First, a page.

Frequently Asked Questions About Utah’s “Show Me Your Papers” Law
What is wrong with Utah HB 497?
HB 497 effectively turns Utah into a police state. Like the Arizona “show me your papers” law that inspired it, this law compels all people in the state of Utah, citizens and non-citizens alike, to carry identification documents on them at all times, just in case they are stopped by police officers and asked to prove their citizenship or immigration status. The law requires police to ask for and examine the identification documents of anyone they stop, detain or arrest. Depending on the level of alleged offense and identity-verification process, it either requires or authorizes the police to investigate the immigration status of that person. Even if someone who is stopped has one of the acceptable forms of identification, police officers can still reject it if they have “reasonable suspicion” that the documents are false. These “police state” tactics are more commonly associated with totalitarian regimes than with robust democracies.
Moreover, the law invites racial profiling. By borrowing and even expanding the undefined “reasonable suspicion” standard used in Arizona’s law as a basis to reject identification documents, the law effectively endorses a policy of harassment and profiling of those who look or sound “foreign.” The law also permits a person without the right kind of document to make a statement attesting to U.S. citizenship, but the law permits the police officer to discredit that attestation if the officer has “reasonable suspicion” that it is false. Under Utah’s scheme, an officer has broad discretion whether to require additional proof of immigration status. And, where traffic stops are concerned, the law allows police to detain not just the driver but also all the passengers in order to investigate their immigration status; again, all that is necessary is “reasonable suspicion” to believe a passenger is undocumented. These provisions put police officers in the position of relying on stereotypes and characteristics such as race, ethnicity, or accent in deciding whom to stop and investigate.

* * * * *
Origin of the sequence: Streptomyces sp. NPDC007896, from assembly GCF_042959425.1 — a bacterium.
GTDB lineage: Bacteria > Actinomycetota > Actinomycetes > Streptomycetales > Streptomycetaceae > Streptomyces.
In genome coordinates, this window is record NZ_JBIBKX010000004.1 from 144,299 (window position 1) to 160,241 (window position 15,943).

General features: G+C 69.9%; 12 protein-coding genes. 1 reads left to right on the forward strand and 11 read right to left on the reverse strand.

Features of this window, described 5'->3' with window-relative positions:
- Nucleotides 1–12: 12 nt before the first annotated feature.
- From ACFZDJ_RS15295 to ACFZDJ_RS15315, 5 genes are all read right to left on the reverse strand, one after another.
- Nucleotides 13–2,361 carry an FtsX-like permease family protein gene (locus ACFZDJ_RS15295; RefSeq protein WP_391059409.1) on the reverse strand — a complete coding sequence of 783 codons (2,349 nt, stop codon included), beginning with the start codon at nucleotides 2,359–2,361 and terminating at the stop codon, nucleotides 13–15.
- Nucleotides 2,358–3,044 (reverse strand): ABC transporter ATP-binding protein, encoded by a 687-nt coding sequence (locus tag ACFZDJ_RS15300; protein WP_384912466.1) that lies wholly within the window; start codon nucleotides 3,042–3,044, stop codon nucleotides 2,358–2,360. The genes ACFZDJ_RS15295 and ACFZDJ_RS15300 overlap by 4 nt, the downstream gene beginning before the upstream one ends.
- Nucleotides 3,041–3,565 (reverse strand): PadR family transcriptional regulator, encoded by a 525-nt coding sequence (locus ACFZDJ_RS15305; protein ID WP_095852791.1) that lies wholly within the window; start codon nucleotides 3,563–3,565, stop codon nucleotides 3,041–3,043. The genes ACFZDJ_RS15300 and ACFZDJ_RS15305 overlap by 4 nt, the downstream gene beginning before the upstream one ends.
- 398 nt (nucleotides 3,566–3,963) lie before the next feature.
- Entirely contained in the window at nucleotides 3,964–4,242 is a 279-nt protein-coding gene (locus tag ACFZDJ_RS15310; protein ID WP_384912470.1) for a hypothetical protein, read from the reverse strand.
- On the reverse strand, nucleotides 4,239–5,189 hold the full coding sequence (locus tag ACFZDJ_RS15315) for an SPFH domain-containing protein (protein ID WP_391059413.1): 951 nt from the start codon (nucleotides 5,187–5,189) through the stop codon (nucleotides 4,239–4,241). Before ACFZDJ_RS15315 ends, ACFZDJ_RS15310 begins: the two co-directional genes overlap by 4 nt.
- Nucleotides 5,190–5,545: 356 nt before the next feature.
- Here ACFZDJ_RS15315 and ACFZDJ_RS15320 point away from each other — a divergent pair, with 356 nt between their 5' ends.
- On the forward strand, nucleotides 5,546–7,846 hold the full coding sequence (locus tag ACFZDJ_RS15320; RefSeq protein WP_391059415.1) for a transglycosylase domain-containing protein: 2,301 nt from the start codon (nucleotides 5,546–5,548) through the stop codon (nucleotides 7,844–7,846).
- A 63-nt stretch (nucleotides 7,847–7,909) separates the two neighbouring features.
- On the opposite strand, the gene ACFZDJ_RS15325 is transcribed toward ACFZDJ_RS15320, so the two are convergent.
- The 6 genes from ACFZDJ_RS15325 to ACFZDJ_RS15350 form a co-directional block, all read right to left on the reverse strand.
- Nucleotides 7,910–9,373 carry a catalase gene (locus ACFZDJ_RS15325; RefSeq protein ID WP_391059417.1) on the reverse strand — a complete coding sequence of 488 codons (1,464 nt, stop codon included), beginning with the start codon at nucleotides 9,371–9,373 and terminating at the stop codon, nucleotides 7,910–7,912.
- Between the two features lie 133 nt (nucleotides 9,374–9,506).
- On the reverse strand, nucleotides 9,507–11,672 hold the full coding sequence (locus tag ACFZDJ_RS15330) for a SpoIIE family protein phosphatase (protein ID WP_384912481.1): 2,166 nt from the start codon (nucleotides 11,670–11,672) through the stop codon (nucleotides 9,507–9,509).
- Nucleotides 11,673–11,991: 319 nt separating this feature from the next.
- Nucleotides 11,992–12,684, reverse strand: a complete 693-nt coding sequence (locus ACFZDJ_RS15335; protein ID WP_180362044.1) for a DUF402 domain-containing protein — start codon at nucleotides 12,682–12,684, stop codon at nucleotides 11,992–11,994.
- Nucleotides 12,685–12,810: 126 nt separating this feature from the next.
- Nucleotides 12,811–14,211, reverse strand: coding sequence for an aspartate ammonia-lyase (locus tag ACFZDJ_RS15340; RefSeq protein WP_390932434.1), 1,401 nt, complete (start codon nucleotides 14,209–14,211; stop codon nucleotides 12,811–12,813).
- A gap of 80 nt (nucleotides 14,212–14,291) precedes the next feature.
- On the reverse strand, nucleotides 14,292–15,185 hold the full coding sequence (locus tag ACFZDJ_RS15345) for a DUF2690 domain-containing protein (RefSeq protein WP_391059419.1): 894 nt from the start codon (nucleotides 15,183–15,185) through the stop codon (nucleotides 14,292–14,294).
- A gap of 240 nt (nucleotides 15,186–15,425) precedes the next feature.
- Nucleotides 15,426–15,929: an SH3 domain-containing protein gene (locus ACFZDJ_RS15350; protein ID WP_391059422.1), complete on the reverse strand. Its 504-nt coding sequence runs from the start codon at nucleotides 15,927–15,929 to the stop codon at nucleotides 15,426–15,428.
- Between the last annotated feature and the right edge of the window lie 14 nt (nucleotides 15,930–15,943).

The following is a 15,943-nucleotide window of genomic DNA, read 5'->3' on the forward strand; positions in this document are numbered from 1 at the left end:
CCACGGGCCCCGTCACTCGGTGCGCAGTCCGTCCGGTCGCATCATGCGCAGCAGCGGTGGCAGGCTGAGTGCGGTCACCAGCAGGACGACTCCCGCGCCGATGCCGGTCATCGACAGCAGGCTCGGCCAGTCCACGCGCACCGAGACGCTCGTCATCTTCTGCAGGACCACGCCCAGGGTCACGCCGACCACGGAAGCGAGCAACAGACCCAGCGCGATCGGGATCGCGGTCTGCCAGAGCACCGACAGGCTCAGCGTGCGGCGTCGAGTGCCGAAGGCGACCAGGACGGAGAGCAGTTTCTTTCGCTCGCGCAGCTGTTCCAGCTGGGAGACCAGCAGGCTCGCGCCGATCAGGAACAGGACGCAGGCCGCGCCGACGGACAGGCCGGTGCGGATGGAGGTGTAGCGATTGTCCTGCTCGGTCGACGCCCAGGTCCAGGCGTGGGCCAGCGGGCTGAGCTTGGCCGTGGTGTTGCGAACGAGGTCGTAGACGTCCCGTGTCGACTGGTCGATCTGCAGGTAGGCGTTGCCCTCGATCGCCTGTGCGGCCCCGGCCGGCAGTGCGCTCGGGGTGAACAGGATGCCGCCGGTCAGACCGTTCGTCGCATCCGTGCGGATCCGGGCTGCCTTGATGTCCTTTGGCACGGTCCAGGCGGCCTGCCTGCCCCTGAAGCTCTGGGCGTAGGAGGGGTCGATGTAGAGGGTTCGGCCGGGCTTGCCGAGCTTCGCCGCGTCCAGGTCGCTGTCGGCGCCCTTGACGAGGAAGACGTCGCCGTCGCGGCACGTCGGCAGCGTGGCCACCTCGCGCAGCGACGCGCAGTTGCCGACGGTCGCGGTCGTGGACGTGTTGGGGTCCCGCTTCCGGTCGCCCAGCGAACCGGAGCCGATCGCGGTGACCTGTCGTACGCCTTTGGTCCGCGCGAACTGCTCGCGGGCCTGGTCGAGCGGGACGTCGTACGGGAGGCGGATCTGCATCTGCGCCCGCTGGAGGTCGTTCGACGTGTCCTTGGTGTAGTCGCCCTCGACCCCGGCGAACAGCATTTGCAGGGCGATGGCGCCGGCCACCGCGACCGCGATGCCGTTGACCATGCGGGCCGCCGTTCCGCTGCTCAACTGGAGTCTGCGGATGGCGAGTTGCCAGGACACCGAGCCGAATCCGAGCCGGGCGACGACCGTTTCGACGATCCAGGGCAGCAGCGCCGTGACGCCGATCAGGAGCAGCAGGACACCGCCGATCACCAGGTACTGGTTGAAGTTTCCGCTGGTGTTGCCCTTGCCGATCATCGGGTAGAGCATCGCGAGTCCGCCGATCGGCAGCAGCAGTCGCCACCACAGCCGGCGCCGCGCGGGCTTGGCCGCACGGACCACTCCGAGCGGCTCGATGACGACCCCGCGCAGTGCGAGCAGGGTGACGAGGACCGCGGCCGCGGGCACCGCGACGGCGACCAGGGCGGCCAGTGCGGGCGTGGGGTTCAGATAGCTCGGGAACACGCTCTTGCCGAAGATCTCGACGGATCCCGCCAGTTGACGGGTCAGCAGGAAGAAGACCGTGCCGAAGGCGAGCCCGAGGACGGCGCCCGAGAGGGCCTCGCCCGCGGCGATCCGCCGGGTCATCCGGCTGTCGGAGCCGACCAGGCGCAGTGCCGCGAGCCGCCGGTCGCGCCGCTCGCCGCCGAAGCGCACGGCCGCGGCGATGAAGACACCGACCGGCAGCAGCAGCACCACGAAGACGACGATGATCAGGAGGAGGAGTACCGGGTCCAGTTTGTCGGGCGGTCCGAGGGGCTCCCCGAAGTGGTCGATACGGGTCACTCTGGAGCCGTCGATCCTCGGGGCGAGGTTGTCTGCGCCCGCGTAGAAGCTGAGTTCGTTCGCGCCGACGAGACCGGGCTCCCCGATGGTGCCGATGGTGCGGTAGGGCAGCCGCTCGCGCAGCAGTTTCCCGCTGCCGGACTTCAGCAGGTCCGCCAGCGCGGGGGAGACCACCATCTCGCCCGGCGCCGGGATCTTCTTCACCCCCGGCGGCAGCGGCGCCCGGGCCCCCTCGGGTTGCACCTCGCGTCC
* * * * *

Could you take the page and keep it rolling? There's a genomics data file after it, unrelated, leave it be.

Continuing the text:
Ultimately, the Utah law undermines public safety and makes everyone less safe by diminishing trust in law enforcement by immigrants, Latinos, and others presumed to be “foreign.” Many immigrants will not come forward with vital information about crimes for fear that they or their family members will be subject to detention and investigation. Everyone’s safety, including citizens’, is put in jeopardy when victims and witnesses don’t feel safe coming forward with critical information about crimes committed against them, their families, or members of the larger community. Police depend on the cooperation and trust of these communities to ensure public safety. Salt Lake City Chief Chris Burbank has joined other law enforcement leaders in speaking out against HB 497 for these and other reasons.
What is the ACLU doing about the law?
The ACLU and the National Immigration Law Center (NILC) have filed a lawsuit in federal court to stop HB 497 from taking effect. The lawsuit charges that the law violates numerous provisions of the U.S. Constitution, including the right to be free from unreasonable stops and seizures at the hands of police. By interfering with the federal government’s authority to regulate and enforce immigration laws, it also violates the Supremacy Clause of the Constitution.
This bill was signed into law on March 15, 2011 by Utah Governor Gary Herbert. It is scheduled to go into effect on May 10, 2011.
How does the law cause racial profiling?
By telling police officers to investigate the citizenship or immigration status of anyone they stop when they have “reasonable suspicion” to second-guess their statements or identification documents, the law invites police officers to rely on stereotypes when determining who is and who is not in the country lawfully. Police officers are put in the position of relying on race, ethnicity, or accent to decide whose status to investigate. On what other conceivable basis could an officer form “suspicion” that a person is in the country unlawfully other than based on how he or she looks or sounds?